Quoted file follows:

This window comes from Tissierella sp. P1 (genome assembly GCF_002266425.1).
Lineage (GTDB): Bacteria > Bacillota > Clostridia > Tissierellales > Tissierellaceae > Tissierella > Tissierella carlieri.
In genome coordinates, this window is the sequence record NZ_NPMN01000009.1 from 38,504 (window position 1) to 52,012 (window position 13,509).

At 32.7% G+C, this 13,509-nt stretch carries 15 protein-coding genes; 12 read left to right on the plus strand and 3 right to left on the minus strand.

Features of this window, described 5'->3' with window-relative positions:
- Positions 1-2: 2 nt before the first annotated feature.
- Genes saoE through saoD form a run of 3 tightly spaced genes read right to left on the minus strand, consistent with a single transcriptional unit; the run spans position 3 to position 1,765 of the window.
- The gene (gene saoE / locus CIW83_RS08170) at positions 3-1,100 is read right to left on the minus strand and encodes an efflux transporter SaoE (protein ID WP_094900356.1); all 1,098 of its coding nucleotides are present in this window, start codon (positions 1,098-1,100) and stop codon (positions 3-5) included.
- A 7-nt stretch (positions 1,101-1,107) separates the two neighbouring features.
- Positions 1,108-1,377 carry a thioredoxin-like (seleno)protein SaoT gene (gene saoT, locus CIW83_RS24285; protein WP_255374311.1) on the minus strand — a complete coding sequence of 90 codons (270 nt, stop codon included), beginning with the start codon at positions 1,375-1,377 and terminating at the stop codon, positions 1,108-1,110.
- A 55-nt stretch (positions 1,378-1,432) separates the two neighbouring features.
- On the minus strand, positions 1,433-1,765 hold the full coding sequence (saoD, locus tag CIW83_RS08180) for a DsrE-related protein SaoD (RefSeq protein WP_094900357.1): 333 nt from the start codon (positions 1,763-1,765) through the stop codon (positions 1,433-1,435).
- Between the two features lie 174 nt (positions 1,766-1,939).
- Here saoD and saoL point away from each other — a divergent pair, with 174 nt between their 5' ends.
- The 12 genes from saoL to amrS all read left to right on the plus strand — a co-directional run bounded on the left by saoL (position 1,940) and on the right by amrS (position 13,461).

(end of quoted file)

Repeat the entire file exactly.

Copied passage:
This window comes from Tissierella sp. P1 (genome assembly GCF_002266425.1).
Lineage (GTDB): Bacteria > Bacillota > Clostridia > Tissierellales > Tissierellaceae > Tissierella > Tissierella carlieri.
In genome coordinates, this window is the sequence record NZ_NPMN01000009.1 from 38,504 (window position 1) to 52,012 (window position 13,509).

At 32.7% G+C, this 13,509-nt stretch carries 15 protein-coding genes; 12 read left to right on the plus strand and 3 right to left on the minus strand.

Features of this window, described 5'->3' with window-relative positions:
- Positions 1-2: 2 nt before the first annotated feature.
- Genes saoE through saoD form a run of 3 tightly spaced genes read right to left on the minus strand, consistent with a single transcriptional unit; the run spans position 3 to position 1,765 of the window.
- The gene (gene saoE / locus CIW83_RS08170) at positions 3-1,100 is read right to left on the minus strand and encodes an efflux transporter SaoE (protein ID WP_094900356.1); all 1,098 of its coding nucleotides are present in this window, start codon (positions 1,098-1,100) and stop codon (positions 3-5) included.
- A 7-nt stretch (positions 1,101-1,107) separates the two neighbouring features.
- Positions 1,108-1,377 carry a thioredoxin-like (seleno)protein SaoT gene (gene saoT, locus CIW83_RS24285; protein WP_255374311.1) on the minus strand — a complete coding sequence of 90 codons (270 nt, stop codon included), beginning with the start codon at positions 1,375-1,377 and terminating at the stop codon, positions 1,108-1,110.
- A 55-nt stretch (positions 1,378-1,432) separates the two neighbouring features.
- On the minus strand, positions 1,433-1,765 hold the full coding sequence (saoD, locus tag CIW83_RS08180) for a DsrE-related protein SaoD (RefSeq protein WP_094900357.1): 333 nt from the start codon (positions 1,763-1,765) through the stop codon (positions 1,433-1,435).
- Between the two features lie 174 nt (positions 1,766-1,939).
- Here saoD and saoL point away from each other — a divergent pair, with 174 nt between their 5' ends.
- The 12 genes from saoL to amrS all read left to right on the plus strand — a co-directional run bounded on the left by saoL (position 1,940) and on the right by amrS (position 13,461).